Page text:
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Violence in The Outsiders by S.E. Hinton

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´╗┐Ahmed El Wakeel 26/5/2012 The Outsiders Essay Violence There are many controversial and notorious topics that are portrayed in many different pieces of literature. Such aspects and factors sometimes play a role in delivering a particular message to the reader or to the audience. In other cases, such factors don't play any role at all, but that is barely noticeable. Moving on, we may identify some of these aspects, which are for example, drug use, sex, alcoholism, and violence. One of the most controversial out of these factors is violence. Violence can portray many different messages through different pieces of literature. Some pieces may illustrate violence as an efficient solution to problems, and some others may portray it as only a spark that causes more tragedy. The specific case that will be discussed is the fusing of violence into the mesmerizing novel, The Outsiders. This particular novel captures the young American community of the 1960s and takes you deep into the life of a particular group of people that are involved in all sorts of violence, smoking and alcoholism. Violence was clearly portrayed in the novel The Outsiders, but there have been many views of what violence represents in the novel. I honestly think that the violence is very predictable in the novel. I think this violence in the novel is predictable because of the fact that you are dealing with two rival gangs or groups from different social and financial background. ...read more.


The boys then have to flee and their escape is organized by their friend, Dally. The boys hide in abandoned church which is later set on fire with some kids inside. Johnny attempts to save the children in the burning church and receives injuries that eventually kill him in the hospital. Thus, violence had directly ended the life of young Bob the Soc and indirectly ended the life of Johnny the Greaser. If anyone thinks about it, if Johnny hadn't belonged to the gang both deaths wouldn't have occurred, and that stems back to the problem of Johnny belonging to the gang which is also caused by violence. Johnny is physically and emotionally abused at his home, which causes him to need love and acceptance from the gang which is one of the reasons he belongs to the gang. Dallas is also later killed because he engages in violent acts on the streets. When he is confronted by the police he is believed to have a gun and he is shot dead. Through the interpretation of the following events we can conclude that the message of the novel regarding violence is that it causes more and more tragedy and loss and never solves a problem, but negatively escalates and progresses it into something bigger that will cause more violence. Violence in the case of this particular novel causes nothing but loss, death and tragedy. ...read more.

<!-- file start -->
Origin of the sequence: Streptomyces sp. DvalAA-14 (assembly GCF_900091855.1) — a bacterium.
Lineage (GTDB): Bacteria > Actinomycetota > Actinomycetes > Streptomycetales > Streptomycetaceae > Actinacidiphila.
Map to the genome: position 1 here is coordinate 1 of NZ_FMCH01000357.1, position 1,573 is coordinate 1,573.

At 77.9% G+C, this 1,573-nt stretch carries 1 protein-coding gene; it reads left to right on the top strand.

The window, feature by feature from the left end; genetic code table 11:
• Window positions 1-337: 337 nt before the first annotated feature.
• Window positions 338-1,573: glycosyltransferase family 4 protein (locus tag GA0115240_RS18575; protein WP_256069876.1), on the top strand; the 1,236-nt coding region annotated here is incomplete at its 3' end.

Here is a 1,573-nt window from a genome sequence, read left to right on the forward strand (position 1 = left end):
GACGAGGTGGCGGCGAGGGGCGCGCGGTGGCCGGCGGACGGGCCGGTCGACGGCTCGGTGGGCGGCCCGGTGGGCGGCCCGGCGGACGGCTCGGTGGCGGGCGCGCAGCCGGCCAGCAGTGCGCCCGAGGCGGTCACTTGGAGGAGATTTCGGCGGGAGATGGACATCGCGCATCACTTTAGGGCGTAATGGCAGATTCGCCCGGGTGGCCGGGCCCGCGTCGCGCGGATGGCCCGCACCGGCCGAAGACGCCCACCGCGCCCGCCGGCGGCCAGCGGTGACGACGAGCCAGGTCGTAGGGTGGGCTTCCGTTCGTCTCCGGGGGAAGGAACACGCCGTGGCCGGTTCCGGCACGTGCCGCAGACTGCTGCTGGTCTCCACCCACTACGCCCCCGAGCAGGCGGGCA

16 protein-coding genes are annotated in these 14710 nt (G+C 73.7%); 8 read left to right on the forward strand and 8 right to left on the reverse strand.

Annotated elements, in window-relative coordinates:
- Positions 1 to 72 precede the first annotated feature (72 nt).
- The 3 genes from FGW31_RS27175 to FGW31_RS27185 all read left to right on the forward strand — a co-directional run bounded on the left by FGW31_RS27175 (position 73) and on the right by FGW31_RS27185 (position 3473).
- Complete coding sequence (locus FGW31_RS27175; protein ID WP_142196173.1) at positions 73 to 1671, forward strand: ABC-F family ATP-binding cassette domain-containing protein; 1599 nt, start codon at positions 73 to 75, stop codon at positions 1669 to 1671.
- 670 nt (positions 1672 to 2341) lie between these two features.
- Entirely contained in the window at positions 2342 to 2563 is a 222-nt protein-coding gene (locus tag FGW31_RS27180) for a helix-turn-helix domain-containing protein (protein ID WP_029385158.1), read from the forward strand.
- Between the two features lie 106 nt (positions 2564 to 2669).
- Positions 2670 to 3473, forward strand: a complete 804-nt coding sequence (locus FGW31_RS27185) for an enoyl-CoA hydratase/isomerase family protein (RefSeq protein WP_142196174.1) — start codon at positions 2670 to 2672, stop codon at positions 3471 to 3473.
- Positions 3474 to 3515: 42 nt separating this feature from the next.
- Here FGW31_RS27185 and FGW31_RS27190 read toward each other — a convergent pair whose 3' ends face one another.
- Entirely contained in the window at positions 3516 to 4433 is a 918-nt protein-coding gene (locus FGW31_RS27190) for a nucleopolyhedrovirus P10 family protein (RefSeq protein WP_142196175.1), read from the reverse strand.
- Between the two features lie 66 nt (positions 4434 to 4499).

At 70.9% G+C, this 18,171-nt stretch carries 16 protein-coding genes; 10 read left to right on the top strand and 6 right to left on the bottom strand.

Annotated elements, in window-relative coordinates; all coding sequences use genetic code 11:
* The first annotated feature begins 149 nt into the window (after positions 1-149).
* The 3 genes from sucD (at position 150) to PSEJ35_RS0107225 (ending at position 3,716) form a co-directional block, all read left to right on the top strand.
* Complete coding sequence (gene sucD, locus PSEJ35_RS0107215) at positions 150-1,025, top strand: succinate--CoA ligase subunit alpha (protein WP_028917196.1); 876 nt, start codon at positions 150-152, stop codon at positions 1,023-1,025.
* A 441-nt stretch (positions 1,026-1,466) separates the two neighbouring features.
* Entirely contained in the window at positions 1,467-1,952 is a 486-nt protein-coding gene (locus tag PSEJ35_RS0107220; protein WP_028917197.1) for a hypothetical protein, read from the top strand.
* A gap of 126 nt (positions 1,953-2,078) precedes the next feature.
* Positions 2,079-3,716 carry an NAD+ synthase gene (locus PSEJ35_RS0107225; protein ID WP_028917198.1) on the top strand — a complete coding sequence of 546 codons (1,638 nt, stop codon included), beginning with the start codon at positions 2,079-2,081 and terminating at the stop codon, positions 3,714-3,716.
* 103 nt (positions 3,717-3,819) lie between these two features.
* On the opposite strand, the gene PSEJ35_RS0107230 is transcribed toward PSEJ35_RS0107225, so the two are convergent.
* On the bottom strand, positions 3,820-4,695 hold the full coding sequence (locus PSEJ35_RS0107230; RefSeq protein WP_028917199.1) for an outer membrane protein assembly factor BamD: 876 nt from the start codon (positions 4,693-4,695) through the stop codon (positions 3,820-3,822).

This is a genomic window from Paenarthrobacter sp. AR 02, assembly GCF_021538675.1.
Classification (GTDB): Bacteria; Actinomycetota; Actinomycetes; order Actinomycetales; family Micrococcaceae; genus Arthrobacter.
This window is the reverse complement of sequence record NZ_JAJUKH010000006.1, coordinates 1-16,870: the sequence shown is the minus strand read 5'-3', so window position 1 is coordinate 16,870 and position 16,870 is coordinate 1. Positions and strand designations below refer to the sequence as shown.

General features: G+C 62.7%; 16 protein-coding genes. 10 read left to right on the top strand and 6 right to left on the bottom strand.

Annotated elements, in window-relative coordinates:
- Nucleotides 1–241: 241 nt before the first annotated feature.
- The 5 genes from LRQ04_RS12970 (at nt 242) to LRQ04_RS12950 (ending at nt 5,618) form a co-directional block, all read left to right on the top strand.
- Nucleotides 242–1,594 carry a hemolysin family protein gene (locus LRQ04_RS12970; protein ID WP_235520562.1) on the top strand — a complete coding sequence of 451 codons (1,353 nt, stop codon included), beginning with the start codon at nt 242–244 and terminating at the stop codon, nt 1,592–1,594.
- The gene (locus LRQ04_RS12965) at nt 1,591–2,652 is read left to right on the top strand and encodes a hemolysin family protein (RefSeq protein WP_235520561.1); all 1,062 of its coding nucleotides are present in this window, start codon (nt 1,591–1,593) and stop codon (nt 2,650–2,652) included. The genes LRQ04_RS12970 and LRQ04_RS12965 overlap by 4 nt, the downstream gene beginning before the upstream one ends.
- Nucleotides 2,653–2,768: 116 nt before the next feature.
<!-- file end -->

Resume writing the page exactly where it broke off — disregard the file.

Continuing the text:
In conclusion, a statement can be made that violence plays a great role in the novel in not only delivering a message that violence only leads to tragedy but also by portraying the American gang society in the 60s. Violence in the novel clearly and briefly captured the life of gangs such as the Socs and the Greasers by going into detail of the personal lives of different gang members and portraying the disputes and tensions between both groups and showing how they impacted them and how they impacted the community and society as a while. Violence also was fused into the plot to clarify and deliver the previously stated underlying message that violence is not the solution to anything and that mere use of any kind of violence may cause and lead to more inevitable violence, that will progressively and negatively cause nothing in thos world but more, loss, death and tragedy to the offenders and the offended. A conclusion can be made that S.E Hinton did a mesmerizing and breath taking job by writing such a phantasmagorical masterpiece of literature to be called a novel at such a young age. Other than that, the use of violence in this particulary amazing book played a great role to sending the previously stated message and contributed greatly to portraying and capturing the American gang societies in the 60s as it is. ...read more.

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